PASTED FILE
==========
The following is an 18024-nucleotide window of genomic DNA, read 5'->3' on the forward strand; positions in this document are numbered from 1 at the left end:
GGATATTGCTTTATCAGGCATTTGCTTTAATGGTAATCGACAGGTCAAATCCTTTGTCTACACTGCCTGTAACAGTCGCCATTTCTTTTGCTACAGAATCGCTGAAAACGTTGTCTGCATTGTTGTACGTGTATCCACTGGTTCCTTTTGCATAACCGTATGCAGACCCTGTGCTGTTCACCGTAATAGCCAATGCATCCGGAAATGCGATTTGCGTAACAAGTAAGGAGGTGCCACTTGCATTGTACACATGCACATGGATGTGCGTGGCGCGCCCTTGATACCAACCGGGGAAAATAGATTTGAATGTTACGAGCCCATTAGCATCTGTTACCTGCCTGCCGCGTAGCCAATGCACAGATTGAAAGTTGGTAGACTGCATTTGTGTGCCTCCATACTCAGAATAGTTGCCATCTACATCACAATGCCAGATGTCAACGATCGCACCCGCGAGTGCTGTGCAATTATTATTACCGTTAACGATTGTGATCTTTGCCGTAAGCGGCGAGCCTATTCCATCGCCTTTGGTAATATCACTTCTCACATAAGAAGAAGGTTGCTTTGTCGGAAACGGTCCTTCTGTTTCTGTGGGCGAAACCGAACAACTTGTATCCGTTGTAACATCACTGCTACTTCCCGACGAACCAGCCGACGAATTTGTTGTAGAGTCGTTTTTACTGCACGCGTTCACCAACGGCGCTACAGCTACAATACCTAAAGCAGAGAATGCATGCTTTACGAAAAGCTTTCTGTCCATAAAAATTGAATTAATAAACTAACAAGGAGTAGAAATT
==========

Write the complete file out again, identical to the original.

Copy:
The following is an 18024-nucleotide window of genomic DNA, read 5'->3' on the forward strand; positions in this document are numbered from 1 at the left end:
GGATATTGCTTTATCAGGCATTTGCTTTAATGGTAATCGACAGGTCAAATCCTTTGTCTACACTGCCTGTAACAGTCGCCATTTCTTTTGCTACAGAATCGCTGAAAACGTTGTCTGCATTGTTGTACGTGTATCCACTGGTTCCTTTTGCATAACCGTATGCAGACCCTGTGCTGTTCACCGTAATAGCCAATGCATCCGGAAATGCGATTTGCGTAACAAGTAAGGAGGTGCCACTTGCATTGTACACATGCACATGGATGTGCGTGGCGCGCCCTTGATACCAACCGGGGAAAATAGATTTGAATGTTACGAGCCCATTAGCATCTGTTACCTGCCTGCCGCGTAGCCAATGCACAGATTGAAAGTTGGTAGACTGCATTTGTGTGCCTCCATACTCAGAATAGTTGCCATCTACATCACAATGCCAGATGTCAACGATCGCACCCGCGAGTGCTGTGCAATTATTATTACCGTTAACGATTGTGATCTTTGCCGTAAGCGGCGAGCCTATTCCATCGCCTTTGGTAATATCACTTCTCACATAAGAAGAAGGTTGCTTTGTCGGAAACGGTCCTTCTGTTTCTGTGGGCGAAACCGAACAACTTGTATCCGTTGTAACATCACTGCTACTTCCCGACGAACCAGCCGACGAATTTGTTGTAGAGTCGTTTTTACTGCACGCGTTCACCAACGGCGCTACAGCTACAATACCTAAAGCAGAGAATGCATGCTTTACGAAAAGCTTTCTGTCCATAAAAATTGAATTAATAAACTAACAAGGAGTAGAAATT